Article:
This book is a keeper and not very expensive. I recommend this to all artist / musicians / writers etc of all mediums. You won't let it go if you buy it. If you like sensible helpful advice you can relate to that is well above average quality this book is for you.
The book also analyses the reasons why artists quit being producing art. These are easy to relate to, such as failure to be accepted or recognised for one's efforts. These are presented as the universal fears that haunt even "successful" artists, and knowing this makes them easier to manage.
Similarly, the authors discuss the dichotomy of acceptable vs authentic art, i.e., do you produce art that you know others will like, or art that is true to you.
Several examples in the book relate to photographers, which I found particularly relevant. However, I would recommend this book to any aspiring artist.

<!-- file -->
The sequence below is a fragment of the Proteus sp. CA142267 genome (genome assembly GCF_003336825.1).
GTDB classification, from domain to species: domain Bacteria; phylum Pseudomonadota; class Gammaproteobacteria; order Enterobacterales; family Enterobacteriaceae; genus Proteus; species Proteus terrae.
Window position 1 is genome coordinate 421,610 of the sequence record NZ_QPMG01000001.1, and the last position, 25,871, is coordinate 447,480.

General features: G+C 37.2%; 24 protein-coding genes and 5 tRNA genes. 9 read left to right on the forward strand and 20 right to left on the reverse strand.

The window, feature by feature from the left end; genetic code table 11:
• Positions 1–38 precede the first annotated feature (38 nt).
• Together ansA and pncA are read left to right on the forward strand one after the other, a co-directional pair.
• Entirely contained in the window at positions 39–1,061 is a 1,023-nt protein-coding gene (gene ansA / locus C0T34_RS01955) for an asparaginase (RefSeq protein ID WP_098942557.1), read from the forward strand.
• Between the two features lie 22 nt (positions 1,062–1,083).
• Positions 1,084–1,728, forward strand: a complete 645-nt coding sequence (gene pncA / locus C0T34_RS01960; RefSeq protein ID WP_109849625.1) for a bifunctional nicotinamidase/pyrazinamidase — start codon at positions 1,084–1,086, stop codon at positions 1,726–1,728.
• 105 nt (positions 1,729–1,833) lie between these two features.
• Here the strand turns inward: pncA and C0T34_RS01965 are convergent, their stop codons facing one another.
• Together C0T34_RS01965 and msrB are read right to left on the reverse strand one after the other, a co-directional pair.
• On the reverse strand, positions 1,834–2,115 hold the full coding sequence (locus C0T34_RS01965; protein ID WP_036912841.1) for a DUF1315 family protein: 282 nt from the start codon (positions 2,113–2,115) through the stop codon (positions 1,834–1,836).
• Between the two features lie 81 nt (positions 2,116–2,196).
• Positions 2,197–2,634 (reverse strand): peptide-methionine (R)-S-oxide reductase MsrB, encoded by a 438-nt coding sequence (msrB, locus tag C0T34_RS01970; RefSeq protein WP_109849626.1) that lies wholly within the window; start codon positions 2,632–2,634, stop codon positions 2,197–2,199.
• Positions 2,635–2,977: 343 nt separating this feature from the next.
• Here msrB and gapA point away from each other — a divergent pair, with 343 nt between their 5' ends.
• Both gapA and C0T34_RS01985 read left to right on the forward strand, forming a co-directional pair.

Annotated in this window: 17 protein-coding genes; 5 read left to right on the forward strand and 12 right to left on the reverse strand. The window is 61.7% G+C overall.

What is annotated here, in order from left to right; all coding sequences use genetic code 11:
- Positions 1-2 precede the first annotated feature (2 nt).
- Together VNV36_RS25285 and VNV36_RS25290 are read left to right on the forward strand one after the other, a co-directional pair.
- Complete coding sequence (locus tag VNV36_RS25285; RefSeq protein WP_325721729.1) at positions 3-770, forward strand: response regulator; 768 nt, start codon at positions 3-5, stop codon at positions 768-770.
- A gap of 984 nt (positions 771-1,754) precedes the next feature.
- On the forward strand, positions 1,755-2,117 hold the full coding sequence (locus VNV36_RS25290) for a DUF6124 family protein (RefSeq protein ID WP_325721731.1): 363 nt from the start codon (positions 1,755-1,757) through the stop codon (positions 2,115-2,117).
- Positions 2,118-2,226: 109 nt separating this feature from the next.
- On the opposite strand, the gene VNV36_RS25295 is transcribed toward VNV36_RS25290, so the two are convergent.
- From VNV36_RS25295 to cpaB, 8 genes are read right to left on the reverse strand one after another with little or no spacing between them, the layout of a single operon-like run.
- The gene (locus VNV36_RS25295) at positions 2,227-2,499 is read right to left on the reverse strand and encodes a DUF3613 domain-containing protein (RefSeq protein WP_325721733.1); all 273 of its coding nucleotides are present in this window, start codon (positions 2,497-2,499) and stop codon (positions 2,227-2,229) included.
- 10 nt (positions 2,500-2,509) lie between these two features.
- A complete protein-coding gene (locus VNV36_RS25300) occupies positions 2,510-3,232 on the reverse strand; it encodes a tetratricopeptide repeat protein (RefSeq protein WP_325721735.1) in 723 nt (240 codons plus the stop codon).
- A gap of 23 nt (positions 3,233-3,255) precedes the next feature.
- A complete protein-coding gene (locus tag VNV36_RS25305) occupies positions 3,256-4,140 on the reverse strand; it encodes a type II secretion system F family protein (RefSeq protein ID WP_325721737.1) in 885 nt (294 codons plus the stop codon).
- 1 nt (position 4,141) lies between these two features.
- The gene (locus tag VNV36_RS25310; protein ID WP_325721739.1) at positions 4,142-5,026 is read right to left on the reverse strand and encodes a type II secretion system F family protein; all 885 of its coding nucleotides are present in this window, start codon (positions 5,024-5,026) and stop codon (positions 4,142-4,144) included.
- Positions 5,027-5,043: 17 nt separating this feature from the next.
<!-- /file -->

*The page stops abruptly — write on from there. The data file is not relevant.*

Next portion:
Perhaps I should have given it 5 stars.
A lot of the content gelled with me and it has approaches to deal with different scenarios.
Read in conjunction with Twyla Tharp's Creative Habit (slightly heavier read but worth it)
Rationally I always knew wasn't just me who went through all that I do, in my case, because I paint and have done for years, now I know for sure.
I recognized every phrase, and have been given a welcome new perspective on what I do in relationship to all other art makers. Famous and anonymous and all shades between.
So read this book.